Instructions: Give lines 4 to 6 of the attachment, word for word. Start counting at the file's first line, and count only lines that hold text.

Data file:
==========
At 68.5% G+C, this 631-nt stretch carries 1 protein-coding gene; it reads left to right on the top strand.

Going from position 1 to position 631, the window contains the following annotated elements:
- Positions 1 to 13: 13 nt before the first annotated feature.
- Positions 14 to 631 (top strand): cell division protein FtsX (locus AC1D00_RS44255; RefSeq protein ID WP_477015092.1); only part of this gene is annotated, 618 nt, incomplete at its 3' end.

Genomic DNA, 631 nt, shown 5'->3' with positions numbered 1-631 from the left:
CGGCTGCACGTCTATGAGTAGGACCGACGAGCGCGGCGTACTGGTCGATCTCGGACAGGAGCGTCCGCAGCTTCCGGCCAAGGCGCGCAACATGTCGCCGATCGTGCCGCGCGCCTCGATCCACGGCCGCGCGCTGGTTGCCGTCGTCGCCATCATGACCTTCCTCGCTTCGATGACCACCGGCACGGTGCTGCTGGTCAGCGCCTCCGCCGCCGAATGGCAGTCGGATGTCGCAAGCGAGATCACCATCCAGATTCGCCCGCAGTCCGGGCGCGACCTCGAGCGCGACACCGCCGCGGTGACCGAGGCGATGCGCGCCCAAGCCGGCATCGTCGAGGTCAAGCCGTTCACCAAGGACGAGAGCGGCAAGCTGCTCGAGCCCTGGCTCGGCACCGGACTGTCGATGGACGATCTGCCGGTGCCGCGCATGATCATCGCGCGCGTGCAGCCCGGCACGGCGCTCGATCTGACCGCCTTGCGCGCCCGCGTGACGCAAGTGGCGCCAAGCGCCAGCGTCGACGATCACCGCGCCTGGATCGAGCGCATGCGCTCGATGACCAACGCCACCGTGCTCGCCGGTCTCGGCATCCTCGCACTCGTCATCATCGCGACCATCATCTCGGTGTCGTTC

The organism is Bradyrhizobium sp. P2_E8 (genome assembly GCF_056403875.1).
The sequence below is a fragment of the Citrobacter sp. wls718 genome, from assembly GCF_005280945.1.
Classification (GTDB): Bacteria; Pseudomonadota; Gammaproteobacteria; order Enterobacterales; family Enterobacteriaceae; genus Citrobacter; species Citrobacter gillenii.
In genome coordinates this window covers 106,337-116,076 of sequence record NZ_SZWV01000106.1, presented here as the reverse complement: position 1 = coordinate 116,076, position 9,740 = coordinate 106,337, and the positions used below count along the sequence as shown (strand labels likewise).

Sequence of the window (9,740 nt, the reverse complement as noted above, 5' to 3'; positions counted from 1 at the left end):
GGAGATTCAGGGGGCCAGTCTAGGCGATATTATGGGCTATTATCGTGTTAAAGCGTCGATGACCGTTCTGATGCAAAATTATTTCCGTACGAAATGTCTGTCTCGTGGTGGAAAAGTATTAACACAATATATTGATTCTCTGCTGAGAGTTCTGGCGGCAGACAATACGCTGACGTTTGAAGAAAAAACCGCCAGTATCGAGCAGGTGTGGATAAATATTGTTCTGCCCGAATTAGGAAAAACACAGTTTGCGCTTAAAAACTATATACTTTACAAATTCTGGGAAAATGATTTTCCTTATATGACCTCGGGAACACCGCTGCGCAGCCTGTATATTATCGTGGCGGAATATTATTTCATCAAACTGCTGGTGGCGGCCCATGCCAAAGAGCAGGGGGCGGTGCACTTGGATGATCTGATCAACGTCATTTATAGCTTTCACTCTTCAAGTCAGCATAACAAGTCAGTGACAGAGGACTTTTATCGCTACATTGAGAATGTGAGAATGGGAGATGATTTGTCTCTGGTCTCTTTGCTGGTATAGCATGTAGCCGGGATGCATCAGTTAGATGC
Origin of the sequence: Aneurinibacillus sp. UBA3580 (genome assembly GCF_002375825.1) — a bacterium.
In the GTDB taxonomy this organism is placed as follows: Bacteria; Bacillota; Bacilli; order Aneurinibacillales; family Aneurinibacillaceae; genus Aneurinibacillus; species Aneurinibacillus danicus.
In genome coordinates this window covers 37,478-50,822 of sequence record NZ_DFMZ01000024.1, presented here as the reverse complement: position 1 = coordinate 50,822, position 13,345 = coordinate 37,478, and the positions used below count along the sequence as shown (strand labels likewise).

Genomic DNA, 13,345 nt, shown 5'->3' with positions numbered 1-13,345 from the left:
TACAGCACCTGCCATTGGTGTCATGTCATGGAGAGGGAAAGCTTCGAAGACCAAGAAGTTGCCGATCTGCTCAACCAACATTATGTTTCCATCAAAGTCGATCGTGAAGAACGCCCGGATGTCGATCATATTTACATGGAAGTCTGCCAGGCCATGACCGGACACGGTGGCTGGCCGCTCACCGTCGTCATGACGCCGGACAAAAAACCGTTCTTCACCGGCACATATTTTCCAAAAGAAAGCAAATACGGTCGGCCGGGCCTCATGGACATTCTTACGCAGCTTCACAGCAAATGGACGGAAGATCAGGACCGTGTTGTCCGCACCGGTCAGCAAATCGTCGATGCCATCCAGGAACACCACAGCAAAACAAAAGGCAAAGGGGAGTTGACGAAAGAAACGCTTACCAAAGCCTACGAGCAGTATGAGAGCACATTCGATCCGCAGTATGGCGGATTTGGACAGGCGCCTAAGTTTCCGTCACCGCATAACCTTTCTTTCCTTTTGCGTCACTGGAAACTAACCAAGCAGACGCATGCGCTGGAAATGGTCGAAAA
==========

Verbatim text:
- Positions 14 to 631 (top strand): cell division protein FtsX (locus AC1D00_RS44255; RefSeq protein ID WP_477015092.1); only part of this gene is annotated, 618 nt, incomplete at its 3' end.

Genomic DNA, 631 nt, shown 5'->3' with positions numbered 1-631 from the left:
CGGCTGCACGTCTATGAGTAGGACCGACGAGCGCGGCGTACTGGTCGATCTCGGACAGGAGCGTCCGCAGCTTCCGGCCAAGGCGCGCAACATGTCGCCGATCGTGCCGCGCGCCTCGATCCACGGCCGCGCGCTGGTTGCCGTCGTCGCCATCATGACCTTCCTCGCTTCGATGACCACCGGCACGGTGCTGCTGGTCAGCGCCTCCGCCGCCGAATGGCAGTCGGATGTCGCAAGCGAGATCACCATCCAGATTCGCCCGCAGTCCGGGCGCGACCTCGAGCGCGACACCGCCGCGGTGACCGAGGCGATGCGCGCCCAAGCCGGCATCGTCGAGGTCAAGCCGTTCACCAAGGACGAGAGCGGCAAGCTGCTCGAGCCCTGGCTCGGCACCGGACTGTCGATGGACGATCTGCCGGTGCCGCGCATGATCATCGCGCGCGTGCAGCCCGGCACGGCGCTCGATCTGACCGCCTTGCGCGCCCGCGTGACGCAAGTGGCGCCAAGCGCCAGCGTCGACGATCACCGCGCCTGGATCGAGCGCATGCGCTCGATGACCAACGCCACCGTGCTCGCCGGTCTCGGCATCCTCGCACTCGTCATCATCGCGACCATCATCTCGGTGTCGTTC